Yes, card companies and other retailers absolutely want to make as much money from you as possible on Valentine's Day - but how is that different from any other day? When the Writer by Night (who has a long-standing hatred of Valentine's Day) and I celebrated our first 14th of Feb together, we made a deal that whatever we did would be free. He made me an awesome comic and I made him a fluffy purple picture frame and a heart-shaped pizza. We still have both of those things (we ate the pizza). You can celebrate without spending anything if you feel that strongly about spending £2 on a card.
And as for the argument that you don't need one day a year to tell you to make a loved one feel special because you should do it every day; well, I'm willing to bet that you don't. I've heard more than once that over-use of the phrase 'I love you' devalues it, but I think that's categorically untrue. Using it when you don't mean it devalues it, using it and then behaving in an unloving way devalues it, but I don't think you can ever say it enough. If you can't remember when you last told the person you love that you love them, you need to say it again.
I am lucky, I know, to have someone to celebrate with and someone worth celebrating. But one of my most memorable Valentine's experiences was a year when I was single and seven friends and I did a 'secret valentine' with a budget of £3 each, pulling a name out of a hat. I got a red fluffy heart that vibrated when you pulled a string (if memory serves me correctly it was from Ash), John won by giving Ceri a bin bag full of inflated balloons and a pin, which when she popped them each had a letter inside spelling out a message. Then we all went to the cinema to indulge Julia's crush on John Simm in 'Wonderland'. That year I also sent someone an anonymous home-made valentine's card and a kinder egg. It was an unrequited crush but it felt good to send it, and I'd like to think that it made him feel a little bit special that someone had gone to all that effort for him.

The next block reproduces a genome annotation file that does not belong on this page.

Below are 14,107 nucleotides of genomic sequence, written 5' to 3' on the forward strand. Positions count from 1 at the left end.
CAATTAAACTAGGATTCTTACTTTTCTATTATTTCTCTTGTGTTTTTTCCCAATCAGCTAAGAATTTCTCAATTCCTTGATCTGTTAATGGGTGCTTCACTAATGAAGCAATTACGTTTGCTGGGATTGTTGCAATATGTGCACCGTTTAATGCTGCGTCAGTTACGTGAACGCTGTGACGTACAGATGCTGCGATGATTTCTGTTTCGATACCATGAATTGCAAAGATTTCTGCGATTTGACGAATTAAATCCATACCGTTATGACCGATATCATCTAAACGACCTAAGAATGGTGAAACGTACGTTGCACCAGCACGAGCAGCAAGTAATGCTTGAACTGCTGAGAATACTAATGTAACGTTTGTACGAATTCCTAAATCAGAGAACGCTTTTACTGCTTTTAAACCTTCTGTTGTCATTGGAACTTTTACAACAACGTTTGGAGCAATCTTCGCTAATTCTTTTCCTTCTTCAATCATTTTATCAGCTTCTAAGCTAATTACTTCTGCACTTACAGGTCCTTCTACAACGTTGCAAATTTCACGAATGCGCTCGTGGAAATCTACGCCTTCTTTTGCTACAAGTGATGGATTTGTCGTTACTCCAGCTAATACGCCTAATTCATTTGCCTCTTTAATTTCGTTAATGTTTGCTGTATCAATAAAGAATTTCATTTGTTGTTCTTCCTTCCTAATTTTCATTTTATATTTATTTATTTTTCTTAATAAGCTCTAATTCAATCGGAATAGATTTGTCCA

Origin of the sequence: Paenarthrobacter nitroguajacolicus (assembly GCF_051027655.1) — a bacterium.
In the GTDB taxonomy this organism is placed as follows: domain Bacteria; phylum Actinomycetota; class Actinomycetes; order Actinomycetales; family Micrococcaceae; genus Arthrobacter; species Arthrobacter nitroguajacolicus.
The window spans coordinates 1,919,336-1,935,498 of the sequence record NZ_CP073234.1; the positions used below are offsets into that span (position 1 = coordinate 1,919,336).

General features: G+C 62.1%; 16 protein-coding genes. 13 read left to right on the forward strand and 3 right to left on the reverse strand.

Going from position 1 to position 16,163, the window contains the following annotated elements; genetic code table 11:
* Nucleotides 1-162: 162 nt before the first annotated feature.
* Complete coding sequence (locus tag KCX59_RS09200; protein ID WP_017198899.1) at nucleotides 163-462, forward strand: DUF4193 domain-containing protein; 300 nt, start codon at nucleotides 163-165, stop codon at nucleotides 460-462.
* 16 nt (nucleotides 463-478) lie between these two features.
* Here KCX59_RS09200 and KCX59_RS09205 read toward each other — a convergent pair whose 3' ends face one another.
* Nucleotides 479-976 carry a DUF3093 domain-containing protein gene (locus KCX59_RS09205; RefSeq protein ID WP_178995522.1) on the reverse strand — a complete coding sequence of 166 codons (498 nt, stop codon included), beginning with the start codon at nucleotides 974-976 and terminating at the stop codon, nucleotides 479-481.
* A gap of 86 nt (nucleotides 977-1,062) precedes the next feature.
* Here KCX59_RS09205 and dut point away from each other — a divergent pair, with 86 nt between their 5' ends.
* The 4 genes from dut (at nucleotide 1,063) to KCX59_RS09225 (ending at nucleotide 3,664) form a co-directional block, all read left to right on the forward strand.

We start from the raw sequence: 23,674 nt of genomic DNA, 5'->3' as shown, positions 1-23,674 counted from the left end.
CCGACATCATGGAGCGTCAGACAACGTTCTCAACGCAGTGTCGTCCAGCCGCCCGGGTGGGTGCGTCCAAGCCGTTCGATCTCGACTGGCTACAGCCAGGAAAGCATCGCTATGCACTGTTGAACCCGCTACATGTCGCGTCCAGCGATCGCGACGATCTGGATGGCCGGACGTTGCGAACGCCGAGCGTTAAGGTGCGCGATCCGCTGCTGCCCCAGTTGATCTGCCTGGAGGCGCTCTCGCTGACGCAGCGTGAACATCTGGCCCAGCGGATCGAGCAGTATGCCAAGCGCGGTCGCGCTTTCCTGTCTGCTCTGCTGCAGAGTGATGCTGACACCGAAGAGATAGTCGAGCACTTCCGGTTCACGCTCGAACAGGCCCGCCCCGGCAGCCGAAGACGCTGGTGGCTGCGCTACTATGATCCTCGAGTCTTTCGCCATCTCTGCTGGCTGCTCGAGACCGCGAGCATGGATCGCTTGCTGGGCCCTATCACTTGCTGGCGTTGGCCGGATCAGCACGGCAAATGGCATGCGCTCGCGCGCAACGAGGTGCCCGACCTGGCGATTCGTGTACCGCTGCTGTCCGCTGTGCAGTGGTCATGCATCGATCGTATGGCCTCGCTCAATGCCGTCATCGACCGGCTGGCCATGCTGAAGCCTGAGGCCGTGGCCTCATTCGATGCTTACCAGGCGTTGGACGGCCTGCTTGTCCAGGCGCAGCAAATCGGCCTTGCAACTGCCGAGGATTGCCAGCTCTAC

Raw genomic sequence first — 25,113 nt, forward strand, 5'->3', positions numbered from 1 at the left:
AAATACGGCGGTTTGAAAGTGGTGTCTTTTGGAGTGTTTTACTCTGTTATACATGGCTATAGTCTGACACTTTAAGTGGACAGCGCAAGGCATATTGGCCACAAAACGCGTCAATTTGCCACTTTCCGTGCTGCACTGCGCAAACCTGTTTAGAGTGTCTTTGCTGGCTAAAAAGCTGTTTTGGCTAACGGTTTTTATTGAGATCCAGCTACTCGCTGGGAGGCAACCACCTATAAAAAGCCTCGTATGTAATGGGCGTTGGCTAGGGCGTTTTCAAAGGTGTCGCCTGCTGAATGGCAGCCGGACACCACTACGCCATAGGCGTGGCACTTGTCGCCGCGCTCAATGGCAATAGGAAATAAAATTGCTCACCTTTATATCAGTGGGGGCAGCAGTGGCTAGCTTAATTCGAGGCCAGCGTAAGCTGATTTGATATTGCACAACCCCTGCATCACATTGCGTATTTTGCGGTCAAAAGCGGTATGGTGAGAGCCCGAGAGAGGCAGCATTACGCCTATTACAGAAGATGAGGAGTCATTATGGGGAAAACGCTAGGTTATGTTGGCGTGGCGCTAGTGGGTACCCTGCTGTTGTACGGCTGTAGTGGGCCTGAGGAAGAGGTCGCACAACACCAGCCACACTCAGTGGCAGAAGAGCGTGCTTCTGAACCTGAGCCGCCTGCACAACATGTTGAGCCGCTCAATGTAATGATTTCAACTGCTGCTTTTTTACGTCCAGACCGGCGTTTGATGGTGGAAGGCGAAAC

Love is precious but it's also free and the more you give away, the more you get back. I think it's a sign of a civilised society that there's a day dedicated to celebrating that.
I have been too busy being the World's Busiest Lady this week to write you a proper post - actually that's not true, I started an epic, introspective and probably dull draft last night that will probably take a good few months to complete. In the meantime I have been inspired by my good chum Steerforth who posts about the treasures he finds during his very cool job, and I'd like to share this particularly outstanding book cover with you. I think it might be my favourite of all time:
I don't think I could bear to read the book in case it just doesn't live up to the cover...
And it really has been difficult. While catching up on Feminist Frequency the other day I stumbled across a few other feminist blogs, including one that mentioned Feminism Friday - the idea being that if several bloggers post feminist blogs or articles on a Friday it will create a bigger buzz and maybe reach readers who wouldn't otherwise read something with that tag. I think it's a great idea (I accidentally nearly wrote 'great' in capitals, I didn't think it was that great) and immediately wanted to give it a go. Cue a few stumbling paragraphs about some of the sexist attitudes I encounter on a day to day basis.
Just one problem. Turns out, I'm not terribly good at being opinionated. I do a few things wrong:
1) I'm really bad at expressing myself without making allowances for other people having a different opinion to me. I blame my parents, they did a pretty good job.
2) I always make a counter argument to myself in my head as I go along, which I find it hard to keep off the page (screen? keys?). I blame James II. Not the king, the boyfriend. James II was always right - he'd be the first to admit it. In fact, he wouldn't just admit it, he'd inform you he was always right. No matter what you were arguing he'd be right, he'd pick the opposite viewpoint just for the mental workout. Overall, it was probably pretty good for me and I have a lot to thank him for. But unsurprisingly, I didn't marry him.